Definitely. The toolset is one of the greatest strengths of the framework. I estimate that at least as much effort went into implementing the toolset as into implementing the WD runtime environment. The effort invested in equaling or surpassing the broad functionality provided in the ABAP Workbench pays off for each developer, even if at the moment some developments may not appear to be completely mature.

After so much (well-earned) praise, a little criticism is also allowed:

Web Dynpro is still suffering from some childhood diseases

SAP shipped first pilot versions of the Web Application Server for Java at a very early date. Oh, when I look back at the first version of Web Dynpro! A lot of things did not work right. The situation has improved immensely in the meantime, but there are still a lot of problems, as you can see from the postings in the Web Dynpro forum.

Therefore my final request. With your criticism and suggestions, you can help to improve Web Dynpro. The SDN is the ideal platform for this purpose. Over the years, SAP has given up its mushroom policy; never before was such direct contact to SAP product managers and developers possible. Please take advantage of this opportunity.

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5 Comments

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    1. Stefan Klensch Post author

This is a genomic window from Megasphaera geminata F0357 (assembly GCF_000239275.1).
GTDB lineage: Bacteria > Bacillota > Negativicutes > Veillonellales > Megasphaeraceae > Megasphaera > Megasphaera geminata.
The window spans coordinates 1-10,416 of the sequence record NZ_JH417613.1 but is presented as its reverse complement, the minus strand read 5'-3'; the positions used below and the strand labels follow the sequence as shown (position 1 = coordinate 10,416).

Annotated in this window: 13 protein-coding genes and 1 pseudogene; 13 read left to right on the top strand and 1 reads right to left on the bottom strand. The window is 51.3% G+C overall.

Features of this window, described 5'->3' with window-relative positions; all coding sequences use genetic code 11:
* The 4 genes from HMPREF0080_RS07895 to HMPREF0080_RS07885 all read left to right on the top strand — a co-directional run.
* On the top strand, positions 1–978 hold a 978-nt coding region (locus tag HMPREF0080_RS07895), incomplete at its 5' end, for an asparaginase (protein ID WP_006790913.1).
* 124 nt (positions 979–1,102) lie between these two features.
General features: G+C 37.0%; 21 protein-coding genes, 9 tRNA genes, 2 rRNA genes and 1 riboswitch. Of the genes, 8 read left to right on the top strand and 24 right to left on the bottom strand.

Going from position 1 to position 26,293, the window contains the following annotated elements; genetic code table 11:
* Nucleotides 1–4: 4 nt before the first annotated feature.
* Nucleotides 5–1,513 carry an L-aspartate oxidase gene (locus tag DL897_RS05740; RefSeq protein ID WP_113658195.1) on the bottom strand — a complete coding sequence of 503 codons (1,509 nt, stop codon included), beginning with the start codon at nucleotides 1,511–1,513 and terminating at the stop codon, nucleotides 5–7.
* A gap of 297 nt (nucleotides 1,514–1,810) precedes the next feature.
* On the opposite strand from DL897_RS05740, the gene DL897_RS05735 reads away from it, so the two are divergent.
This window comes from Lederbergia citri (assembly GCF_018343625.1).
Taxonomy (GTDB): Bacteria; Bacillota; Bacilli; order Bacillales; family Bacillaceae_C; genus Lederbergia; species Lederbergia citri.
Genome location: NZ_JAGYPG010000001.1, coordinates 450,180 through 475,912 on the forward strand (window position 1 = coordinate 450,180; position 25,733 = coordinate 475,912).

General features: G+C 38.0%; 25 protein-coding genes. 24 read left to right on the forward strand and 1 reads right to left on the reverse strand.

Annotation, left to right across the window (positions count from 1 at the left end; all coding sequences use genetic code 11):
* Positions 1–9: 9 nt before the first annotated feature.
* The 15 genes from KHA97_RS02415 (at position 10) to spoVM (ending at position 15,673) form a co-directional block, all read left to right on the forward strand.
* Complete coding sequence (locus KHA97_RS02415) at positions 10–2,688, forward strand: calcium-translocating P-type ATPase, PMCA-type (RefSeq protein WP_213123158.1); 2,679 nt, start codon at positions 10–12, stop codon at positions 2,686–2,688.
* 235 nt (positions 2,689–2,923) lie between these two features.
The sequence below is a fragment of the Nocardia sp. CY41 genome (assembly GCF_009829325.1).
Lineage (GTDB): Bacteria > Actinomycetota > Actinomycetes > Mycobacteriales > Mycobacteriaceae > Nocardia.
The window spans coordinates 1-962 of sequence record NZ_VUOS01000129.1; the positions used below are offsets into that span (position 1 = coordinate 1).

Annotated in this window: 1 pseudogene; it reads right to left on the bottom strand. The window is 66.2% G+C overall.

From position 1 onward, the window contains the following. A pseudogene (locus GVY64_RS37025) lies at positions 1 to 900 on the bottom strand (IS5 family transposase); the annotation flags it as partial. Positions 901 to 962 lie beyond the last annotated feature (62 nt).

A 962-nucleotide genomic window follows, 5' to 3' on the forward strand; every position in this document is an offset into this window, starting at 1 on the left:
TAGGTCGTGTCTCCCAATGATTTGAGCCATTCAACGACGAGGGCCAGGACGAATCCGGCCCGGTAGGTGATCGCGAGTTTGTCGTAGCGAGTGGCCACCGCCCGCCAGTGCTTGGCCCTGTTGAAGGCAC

Hi Jens,

      mushroom policy or better -management is a software development anti-pattern. Avoid any end-user contact for your developers, keep them in the dark and feed them fertilizers 😉
      I don’t want to state, that SAP really practiced this so far, but after opening SDN a much more direct communication flow between the “outer world” and SAP developers and product managers is possible now.

      Regards, Stefan

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  1. Wouter van Schalkwyk
    The people asking the question “What is Web Dynpro?” would be even more confused after this article. It should maybe be a bit more high level focused and ease into very technical details later. I started skipping over it at the second paragraph and abandoned reading it alltogether.
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  2. I still was unable to glean the differences between wd and jsf and struts.  Borland and others are providing better toolsets to utilize these frameworks.  (Although, I like the looks of what you can create with WD much better in the SAP world.)

    Maybe you didn’t intend a point by point evaluation, but that is what I expected in the article.  (as an experienced j2ee person, I didn’t find the article too complex, actually it was over simplified imho).

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    1. Stefan Klensch Post author
      Brenda,
      although i don’t share your opinion concerning the quality of the different toolsets you are right that the article title could be a little bit misleading on the first sight. On the other hand there’s simply not enough room for a point by point comparison in a single blog without even more over-simplifying it. This is enough content for a series of articles, i’ll think about starting one.
      Regards, Stefan